Many commentators have remarked on a pervasive spirituality to be found throughout Deleuze’s work, even if this spiritual atmosphere is not accompanied by adhesion to, nor even reference to, any particular spiritual tradition. Indeed, Deleuze’s espousal of a strict immanence, his explicit materialism, his resolute elimination of all traces of transcendent instances governing thought and action, his endorsement of Nietzsche’s announcement of the death of God as the preliminary to all philosophical thought – all this militates against any theological interpretation of his philosophy. Yet his whole work, from beginning to end, contains a spiritual dimension, of a singular nature.
Badiou, on several occasions, points out this spiritual dimension and he considers it to express something of the essence of Deleuze’s thought. In his only published letter to Deleuze, taken from their two year correspondence, Badiou points out that there is a deeper logic and motivation underlying the few explicit references to “Christ” in Deleuze’s writings. According to Badiou Christ, in Deleuze’s text, functions as the positive figuration of the philosophical life.
In the letter, Badiou is drawing a parallel between Deleuze and Heidegger, analysing the similarities and differences. He remarks that Deleuze does not share Heidegger’s “pathos”, nor his “jargon” (perhaps we can hear in this word an allusion to Adorno’s famous critique of Heidegger in THE JARGON OF AUTHENTICITY). Yet he claims that there is a common conception of thought as the “traversal” of the “pure virtual”. Interestingly enough, Badiou formulates this common element in (an approximation of) Deleuze’s jargon.
Thus Badiou isolates both with the explicit mentions of Christ and in Deleuze’s underlying image of thought a leitmotif that we might call, following the most recent terminology of non-standard philosopher François Laruelle, a “Christo-fiction”. Badiou, for reasons of his own, calls Deleuze’s recourse to the figure of Christ a “metaphor”. In Deleuze’s own jargon, we can say that Christ is a conceptual persona that vehiculates both philosophical concepts and non-philosophical affects.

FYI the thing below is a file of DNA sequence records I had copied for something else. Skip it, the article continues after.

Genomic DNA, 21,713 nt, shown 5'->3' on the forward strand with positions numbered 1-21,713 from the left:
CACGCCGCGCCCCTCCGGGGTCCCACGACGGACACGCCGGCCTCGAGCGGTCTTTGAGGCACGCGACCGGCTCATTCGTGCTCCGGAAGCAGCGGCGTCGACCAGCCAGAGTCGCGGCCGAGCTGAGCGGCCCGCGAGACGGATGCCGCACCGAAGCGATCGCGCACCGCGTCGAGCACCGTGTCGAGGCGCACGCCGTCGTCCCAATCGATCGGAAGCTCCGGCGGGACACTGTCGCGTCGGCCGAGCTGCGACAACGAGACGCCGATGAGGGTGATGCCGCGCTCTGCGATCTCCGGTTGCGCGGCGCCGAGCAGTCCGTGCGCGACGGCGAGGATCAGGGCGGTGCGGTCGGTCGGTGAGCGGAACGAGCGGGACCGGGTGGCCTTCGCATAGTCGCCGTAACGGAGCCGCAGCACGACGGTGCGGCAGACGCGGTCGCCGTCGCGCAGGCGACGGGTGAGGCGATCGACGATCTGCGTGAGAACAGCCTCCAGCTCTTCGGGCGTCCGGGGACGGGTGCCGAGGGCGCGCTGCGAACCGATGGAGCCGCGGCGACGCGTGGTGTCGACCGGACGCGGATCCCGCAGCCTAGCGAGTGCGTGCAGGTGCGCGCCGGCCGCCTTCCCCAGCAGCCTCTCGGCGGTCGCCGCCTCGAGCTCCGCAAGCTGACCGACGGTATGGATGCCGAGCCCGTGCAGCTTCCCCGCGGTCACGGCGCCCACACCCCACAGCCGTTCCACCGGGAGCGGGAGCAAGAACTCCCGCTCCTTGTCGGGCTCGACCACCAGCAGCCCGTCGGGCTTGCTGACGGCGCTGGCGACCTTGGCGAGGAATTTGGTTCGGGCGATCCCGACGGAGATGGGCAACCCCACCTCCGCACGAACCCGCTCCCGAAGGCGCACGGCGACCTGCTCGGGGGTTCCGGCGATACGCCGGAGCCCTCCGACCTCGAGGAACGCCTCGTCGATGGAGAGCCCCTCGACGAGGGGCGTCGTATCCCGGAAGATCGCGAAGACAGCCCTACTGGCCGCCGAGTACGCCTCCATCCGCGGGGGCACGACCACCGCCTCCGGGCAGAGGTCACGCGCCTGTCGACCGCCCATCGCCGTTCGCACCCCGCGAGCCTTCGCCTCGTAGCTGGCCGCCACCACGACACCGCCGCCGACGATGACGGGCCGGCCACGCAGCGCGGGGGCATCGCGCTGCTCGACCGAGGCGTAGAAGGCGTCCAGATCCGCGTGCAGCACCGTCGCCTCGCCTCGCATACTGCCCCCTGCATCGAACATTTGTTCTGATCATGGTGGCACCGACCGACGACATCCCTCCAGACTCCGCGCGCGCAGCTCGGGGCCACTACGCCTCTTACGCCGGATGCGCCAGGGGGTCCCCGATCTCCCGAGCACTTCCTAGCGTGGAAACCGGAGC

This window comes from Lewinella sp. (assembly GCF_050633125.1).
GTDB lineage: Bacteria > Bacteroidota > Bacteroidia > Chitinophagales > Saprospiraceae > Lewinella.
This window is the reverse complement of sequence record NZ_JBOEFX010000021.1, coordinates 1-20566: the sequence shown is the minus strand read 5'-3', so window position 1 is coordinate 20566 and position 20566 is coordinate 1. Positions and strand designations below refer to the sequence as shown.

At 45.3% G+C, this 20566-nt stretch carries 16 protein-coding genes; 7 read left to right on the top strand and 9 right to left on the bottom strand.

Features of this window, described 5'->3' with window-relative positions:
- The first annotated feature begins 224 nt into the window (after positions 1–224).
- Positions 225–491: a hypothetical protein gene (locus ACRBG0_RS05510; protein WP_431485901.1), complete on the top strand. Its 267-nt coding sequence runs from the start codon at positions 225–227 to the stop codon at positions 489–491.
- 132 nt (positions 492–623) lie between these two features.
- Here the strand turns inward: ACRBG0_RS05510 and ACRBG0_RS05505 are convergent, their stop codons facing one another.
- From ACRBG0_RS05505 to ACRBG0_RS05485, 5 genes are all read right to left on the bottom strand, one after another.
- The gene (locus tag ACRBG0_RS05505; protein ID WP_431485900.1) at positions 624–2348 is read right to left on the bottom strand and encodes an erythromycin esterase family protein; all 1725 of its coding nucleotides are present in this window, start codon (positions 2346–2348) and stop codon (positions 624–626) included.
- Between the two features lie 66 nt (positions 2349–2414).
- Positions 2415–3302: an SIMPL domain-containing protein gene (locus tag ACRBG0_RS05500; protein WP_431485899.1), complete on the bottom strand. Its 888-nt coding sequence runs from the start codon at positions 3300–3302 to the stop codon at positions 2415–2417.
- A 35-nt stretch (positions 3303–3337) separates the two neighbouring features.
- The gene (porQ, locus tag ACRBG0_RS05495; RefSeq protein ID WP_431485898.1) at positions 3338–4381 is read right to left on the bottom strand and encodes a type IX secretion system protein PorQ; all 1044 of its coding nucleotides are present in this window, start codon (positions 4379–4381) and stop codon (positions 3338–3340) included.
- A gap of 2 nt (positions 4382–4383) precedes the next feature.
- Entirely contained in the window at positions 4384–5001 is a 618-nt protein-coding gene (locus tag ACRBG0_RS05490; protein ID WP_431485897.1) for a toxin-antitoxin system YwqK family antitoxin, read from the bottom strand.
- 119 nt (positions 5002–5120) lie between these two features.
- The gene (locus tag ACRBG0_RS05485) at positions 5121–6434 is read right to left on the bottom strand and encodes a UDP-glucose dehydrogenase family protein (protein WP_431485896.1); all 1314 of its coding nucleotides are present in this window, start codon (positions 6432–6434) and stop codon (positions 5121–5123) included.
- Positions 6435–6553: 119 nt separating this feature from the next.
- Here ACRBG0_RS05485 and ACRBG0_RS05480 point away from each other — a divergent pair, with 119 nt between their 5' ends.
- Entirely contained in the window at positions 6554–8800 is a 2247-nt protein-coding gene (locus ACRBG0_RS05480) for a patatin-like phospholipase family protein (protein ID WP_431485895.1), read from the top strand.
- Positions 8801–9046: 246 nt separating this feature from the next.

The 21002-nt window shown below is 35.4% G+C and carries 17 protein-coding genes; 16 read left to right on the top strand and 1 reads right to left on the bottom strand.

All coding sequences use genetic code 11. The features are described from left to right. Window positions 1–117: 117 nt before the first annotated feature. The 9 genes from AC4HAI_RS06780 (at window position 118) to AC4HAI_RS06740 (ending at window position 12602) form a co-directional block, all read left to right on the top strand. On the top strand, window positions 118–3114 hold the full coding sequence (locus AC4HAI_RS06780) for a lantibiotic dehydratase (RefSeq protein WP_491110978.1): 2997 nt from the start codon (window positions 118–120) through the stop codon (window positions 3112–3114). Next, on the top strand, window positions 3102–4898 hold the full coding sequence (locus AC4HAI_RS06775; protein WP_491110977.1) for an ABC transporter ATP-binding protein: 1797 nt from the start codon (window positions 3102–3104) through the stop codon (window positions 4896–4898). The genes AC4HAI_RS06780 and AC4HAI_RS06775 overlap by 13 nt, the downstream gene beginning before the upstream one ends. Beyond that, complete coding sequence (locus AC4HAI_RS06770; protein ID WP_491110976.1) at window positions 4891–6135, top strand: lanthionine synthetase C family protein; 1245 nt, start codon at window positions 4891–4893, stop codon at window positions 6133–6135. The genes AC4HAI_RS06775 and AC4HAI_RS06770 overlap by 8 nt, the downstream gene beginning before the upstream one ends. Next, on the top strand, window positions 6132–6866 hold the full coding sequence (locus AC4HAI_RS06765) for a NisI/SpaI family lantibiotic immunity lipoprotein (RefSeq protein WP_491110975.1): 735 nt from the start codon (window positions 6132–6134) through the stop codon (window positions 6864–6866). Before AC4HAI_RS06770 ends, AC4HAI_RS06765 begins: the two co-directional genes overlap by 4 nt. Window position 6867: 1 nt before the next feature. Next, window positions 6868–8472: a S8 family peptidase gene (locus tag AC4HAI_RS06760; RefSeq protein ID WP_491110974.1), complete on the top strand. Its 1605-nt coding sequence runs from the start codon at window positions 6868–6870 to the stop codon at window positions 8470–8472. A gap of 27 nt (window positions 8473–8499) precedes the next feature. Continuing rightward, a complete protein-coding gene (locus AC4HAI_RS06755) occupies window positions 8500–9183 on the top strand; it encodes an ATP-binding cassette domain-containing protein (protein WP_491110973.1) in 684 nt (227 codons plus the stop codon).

It is important to note that Badiou is not accusing Deleuze of propounding a disguised theology or of lapsing into onto-theology. Deleuze’s Christ is de-sutured from all theology (cf. Laruelle’s CHRISTO-FICTION: “The principle is to desuture Christ from theology”). Christ figures not a historical person or an object of belief, but thought itself, as traversal of a pure virtual. Following Badiou’s analysis, we can say that in Deleuze’s texts “Christ” is one of the non-philosophical names of the immanent image of thought.
This heuristic use of fictions in order to attain the plane of immanence is theorised by Deleuze and Guattari in WHAT IS PHILOSOPHY?
we must make use of fictions and abstractions, but only so far as is necessary to get to a plane where we go from real being to real being and advance through the construction of concepts (page 207)
Laruelle is in agreement with Deleuze and Guattari here, maintaining that by “Christ” he means not a person but a thought:
Christ is simply the name of the science of Christ
Thus “Christ” for Laruelle also is the name of the immanent image of thought, called by him “science” (for reasons of residual scientism).